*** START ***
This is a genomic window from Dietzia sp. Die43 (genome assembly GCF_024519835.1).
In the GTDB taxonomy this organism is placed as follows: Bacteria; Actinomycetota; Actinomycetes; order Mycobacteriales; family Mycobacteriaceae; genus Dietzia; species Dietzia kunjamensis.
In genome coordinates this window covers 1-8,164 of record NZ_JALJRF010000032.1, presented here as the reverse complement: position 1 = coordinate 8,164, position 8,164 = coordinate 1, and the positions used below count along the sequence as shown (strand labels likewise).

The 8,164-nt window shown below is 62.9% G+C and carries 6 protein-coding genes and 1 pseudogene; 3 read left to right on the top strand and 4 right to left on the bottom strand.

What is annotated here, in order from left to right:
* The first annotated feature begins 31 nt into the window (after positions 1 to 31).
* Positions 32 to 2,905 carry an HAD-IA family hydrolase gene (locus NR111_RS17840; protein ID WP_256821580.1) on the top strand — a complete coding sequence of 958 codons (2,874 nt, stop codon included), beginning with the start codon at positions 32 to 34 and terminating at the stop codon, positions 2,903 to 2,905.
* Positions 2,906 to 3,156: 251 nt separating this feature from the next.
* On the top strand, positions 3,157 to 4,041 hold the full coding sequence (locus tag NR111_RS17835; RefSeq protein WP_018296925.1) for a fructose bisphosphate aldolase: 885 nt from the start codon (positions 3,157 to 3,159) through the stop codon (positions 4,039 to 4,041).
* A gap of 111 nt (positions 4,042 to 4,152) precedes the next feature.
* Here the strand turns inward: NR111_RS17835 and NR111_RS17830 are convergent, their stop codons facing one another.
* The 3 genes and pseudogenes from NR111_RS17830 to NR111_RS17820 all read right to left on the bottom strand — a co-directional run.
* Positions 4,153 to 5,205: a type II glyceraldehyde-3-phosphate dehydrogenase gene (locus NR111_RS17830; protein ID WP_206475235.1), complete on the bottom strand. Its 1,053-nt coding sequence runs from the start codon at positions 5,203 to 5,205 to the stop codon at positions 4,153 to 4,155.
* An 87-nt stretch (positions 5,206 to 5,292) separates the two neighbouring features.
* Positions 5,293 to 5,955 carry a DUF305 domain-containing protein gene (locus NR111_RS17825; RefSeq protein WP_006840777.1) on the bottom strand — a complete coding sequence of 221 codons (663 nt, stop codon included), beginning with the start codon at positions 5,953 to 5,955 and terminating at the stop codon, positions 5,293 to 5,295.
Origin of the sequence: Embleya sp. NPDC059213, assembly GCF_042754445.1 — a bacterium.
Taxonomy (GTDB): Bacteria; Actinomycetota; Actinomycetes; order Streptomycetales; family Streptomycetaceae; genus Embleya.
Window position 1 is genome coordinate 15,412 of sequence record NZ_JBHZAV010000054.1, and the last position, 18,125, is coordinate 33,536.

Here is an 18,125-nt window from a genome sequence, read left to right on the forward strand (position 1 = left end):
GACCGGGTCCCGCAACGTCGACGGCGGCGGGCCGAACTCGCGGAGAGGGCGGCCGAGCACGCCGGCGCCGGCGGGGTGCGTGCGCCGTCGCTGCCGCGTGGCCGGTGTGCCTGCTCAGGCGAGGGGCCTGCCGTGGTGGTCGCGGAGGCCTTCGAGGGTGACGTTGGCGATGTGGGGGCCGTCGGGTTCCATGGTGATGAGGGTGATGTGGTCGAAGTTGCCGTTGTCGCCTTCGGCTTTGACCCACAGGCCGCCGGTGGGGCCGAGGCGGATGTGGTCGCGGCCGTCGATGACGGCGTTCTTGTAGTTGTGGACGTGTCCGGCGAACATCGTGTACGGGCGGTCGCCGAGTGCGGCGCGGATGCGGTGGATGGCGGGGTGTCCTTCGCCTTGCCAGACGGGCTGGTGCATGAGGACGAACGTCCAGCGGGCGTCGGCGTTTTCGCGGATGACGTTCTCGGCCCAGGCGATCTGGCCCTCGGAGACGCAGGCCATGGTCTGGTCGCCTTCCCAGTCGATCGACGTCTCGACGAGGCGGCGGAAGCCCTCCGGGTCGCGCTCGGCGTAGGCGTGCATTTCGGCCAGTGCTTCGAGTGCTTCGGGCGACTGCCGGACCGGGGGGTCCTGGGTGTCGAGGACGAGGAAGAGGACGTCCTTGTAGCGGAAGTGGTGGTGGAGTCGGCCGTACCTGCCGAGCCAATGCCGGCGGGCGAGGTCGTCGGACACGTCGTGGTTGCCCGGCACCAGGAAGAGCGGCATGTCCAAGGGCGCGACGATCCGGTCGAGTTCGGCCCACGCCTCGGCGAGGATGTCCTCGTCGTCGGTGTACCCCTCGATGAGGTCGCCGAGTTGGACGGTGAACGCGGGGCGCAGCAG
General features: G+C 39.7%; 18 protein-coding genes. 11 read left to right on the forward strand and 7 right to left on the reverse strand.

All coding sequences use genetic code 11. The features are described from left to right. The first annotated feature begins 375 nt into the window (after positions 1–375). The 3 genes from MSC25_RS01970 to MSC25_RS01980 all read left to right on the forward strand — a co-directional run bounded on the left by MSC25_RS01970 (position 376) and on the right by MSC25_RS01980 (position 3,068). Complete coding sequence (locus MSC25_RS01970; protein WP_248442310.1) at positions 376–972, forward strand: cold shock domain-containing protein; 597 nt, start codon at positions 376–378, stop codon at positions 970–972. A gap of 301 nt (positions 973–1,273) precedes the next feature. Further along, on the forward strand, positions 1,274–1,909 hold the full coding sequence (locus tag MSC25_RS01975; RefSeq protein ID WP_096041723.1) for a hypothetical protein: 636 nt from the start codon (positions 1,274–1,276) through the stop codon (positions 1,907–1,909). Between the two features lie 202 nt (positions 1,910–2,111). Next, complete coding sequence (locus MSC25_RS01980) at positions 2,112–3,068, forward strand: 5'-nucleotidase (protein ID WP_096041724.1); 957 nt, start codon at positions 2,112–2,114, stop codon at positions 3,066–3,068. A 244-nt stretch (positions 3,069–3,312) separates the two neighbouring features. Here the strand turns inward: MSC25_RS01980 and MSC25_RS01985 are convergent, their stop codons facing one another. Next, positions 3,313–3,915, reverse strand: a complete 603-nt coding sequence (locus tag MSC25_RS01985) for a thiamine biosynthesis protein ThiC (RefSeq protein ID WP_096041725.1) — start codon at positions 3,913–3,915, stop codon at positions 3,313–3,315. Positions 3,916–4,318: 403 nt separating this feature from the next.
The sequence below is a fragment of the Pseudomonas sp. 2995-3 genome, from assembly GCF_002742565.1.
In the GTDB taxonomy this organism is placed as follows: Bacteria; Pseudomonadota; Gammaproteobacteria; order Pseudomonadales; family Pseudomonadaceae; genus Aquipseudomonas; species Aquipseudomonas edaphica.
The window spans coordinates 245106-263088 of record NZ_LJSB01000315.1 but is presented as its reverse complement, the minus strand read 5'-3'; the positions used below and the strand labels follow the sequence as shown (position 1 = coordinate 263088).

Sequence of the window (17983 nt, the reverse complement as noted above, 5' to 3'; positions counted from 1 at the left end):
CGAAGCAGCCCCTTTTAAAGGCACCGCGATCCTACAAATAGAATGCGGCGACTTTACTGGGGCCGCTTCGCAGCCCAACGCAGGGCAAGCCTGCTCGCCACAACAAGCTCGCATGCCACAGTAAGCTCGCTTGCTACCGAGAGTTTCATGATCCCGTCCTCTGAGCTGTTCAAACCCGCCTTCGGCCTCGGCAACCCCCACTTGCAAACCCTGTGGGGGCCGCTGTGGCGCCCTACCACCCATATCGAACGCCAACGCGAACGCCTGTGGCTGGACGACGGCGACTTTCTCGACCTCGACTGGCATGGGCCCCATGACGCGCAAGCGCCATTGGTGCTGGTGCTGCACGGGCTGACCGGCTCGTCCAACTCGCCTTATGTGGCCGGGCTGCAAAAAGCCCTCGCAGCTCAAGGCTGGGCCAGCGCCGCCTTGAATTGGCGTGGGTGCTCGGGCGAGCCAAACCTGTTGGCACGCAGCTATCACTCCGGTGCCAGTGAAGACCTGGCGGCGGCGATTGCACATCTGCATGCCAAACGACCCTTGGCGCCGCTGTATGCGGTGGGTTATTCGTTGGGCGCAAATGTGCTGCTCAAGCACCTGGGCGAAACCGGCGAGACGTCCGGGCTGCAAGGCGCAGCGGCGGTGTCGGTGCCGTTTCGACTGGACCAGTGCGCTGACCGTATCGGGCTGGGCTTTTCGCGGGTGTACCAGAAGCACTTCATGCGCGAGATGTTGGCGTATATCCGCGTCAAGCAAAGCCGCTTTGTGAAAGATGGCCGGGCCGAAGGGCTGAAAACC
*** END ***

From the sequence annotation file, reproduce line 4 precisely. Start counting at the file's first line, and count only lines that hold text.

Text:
The 8,164-nt window shown below is 62.9% G+C and carries 6 protein-coding genes and 1 pseudogene; 3 read left to right on the top strand and 4 right to left on the bottom strand.